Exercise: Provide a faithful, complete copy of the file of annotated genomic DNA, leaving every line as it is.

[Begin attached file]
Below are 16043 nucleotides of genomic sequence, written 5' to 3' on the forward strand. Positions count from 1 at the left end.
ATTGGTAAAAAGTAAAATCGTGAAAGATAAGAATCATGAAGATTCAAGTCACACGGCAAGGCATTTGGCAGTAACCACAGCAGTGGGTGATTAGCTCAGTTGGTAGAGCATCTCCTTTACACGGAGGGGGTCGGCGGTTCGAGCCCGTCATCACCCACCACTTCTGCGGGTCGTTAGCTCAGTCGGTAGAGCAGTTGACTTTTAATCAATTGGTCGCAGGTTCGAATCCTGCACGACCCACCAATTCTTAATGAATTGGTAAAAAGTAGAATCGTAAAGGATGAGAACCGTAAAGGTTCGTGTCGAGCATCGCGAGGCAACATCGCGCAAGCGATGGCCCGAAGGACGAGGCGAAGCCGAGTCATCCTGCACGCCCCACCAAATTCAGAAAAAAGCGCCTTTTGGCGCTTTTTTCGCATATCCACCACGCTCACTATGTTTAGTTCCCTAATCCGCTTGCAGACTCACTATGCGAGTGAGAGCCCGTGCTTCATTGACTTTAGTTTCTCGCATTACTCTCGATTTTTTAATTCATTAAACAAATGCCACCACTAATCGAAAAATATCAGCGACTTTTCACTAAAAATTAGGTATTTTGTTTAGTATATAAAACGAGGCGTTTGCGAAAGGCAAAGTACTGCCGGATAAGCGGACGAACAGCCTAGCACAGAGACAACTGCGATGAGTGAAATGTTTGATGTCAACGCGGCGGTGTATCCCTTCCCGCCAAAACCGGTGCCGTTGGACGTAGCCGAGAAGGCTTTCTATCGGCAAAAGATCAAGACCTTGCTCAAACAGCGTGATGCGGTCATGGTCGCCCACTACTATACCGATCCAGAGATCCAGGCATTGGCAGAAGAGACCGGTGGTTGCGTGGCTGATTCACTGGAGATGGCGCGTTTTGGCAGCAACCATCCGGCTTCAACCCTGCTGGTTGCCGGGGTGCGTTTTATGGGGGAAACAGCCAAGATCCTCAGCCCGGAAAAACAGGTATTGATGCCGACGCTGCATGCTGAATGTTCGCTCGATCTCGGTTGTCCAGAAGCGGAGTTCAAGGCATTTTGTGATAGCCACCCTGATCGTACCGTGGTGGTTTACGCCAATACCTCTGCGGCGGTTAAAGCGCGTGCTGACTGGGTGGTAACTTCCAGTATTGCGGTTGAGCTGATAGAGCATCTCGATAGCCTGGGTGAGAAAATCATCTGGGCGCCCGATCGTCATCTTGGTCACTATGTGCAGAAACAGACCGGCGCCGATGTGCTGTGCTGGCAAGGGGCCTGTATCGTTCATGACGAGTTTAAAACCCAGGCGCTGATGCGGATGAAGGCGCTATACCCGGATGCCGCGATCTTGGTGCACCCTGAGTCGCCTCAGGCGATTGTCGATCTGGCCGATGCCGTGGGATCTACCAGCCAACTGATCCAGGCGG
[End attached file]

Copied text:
Below are 16043 nucleotides of genomic sequence, written 5' to 3' on the forward strand. Positions count from 1 at the left end.
ATTGGTAAAAAGTAAAATCGTGAAAGATAAGAATCATGAAGATTCAAGTCACACGGCAAGGCATTTGGCAGTAACCACAGCAGTGGGTGATTAGCTCAGTTGGTAGAGCATCTCCTTTACACGGAGGGGGTCGGCGGTTCGAGCCCGTCATCACCCACCACTTCTGCGGGTCGTTAGCTCAGTCGGTAGAGCAGTTGACTTTTAATCAATTGGTCGCAGGTTCGAATCCTGCACGACCCACCAATTCTTAATGAATTGGTAAAAAGTAGAATCGTAAAGGATGAGAACCGTAAAGGTTCGTGTCGAGCATCGCGAGGCAACATCGCGCAAGCGATGGCCCGAAGGACGAGGCGAAGCCGAGTCATCCTGCACGCCCCACCAAATTCAGAAAAAAGCGCCTTTTGGCGCTTTTTTCGCATATCCACCACGCTCACTATGTTTAGTTCCCTAATCCGCTTGCAGACTCACTATGCGAGTGAGAGCCCGTGCTTCATTGACTTTAGTTTCTCGCATTACTCTCGATTTTTTAATTCATTAAACAAATGCCACCACTAATCGAAAAATATCAGCGACTTTTCACTAAAAATTAGGTATTTTGTTTAGTATATAAAACGAGGCGTTTGCGAAAGGCAAAGTACTGCCGGATAAGCGGACGAACAGCCTAGCACAGAGACAACTGCGATGAGTGAAATGTTTGATGTCAACGCGGCGGTGTATCCCTTCCCGCCAAAACCGGTGCCGTTGGACGTAGCCGAGAAGGCTTTCTATCGGCAAAAGATCAAGACCTTGCTCAAACAGCGTGATGCGGTCATGGTCGCCCACTACTATACCGATCCAGAGATCCAGGCATTGGCAGAAGAGACCGGTGGTTGCGTGGCTGATTCACTGGAGATGGCGCGTTTTGGCAGCAACCATCCGGCTTCAACCCTGCTGGTTGCCGGGGTGCGTTTTATGGGGGAAACAGCCAAGATCCTCAGCCCGGAAAAACAGGTATTGATGCCGACGCTGCATGCTGAATGTTCGCTCGATCTCGGTTGTCCAGAAGCGGAGTTCAAGGCATTTTGTGATAGCCACCCTGATCGTACCGTGGTGGTTTACGCCAATACCTCTGCGGCGGTTAAAGCGCGTGCTGACTGGGTGGTAACTTCCAGTATTGCGGTTGAGCTGATAGAGCATCTCGATAGCCTGGGTGAGAAAATCATCTGGGCGCCCGATCGTCATCTTGGTCACTATGTGCAGAAACAGACCGGCGCCGATGTGCTGTGCTGGCAAGGGGCCTGTATCGTTCATGACGAGTTTAAAACCCAGGCGCTGATGCGGATGAAGGCGCTATACCCGGATGCCGCGATCTTGGTGCACCCTGAGTCGCCTCAGGCGATTGTCGATCTGGCCGATGCCGTGGGATCTACCAGCCAACTGATCCAGGCGG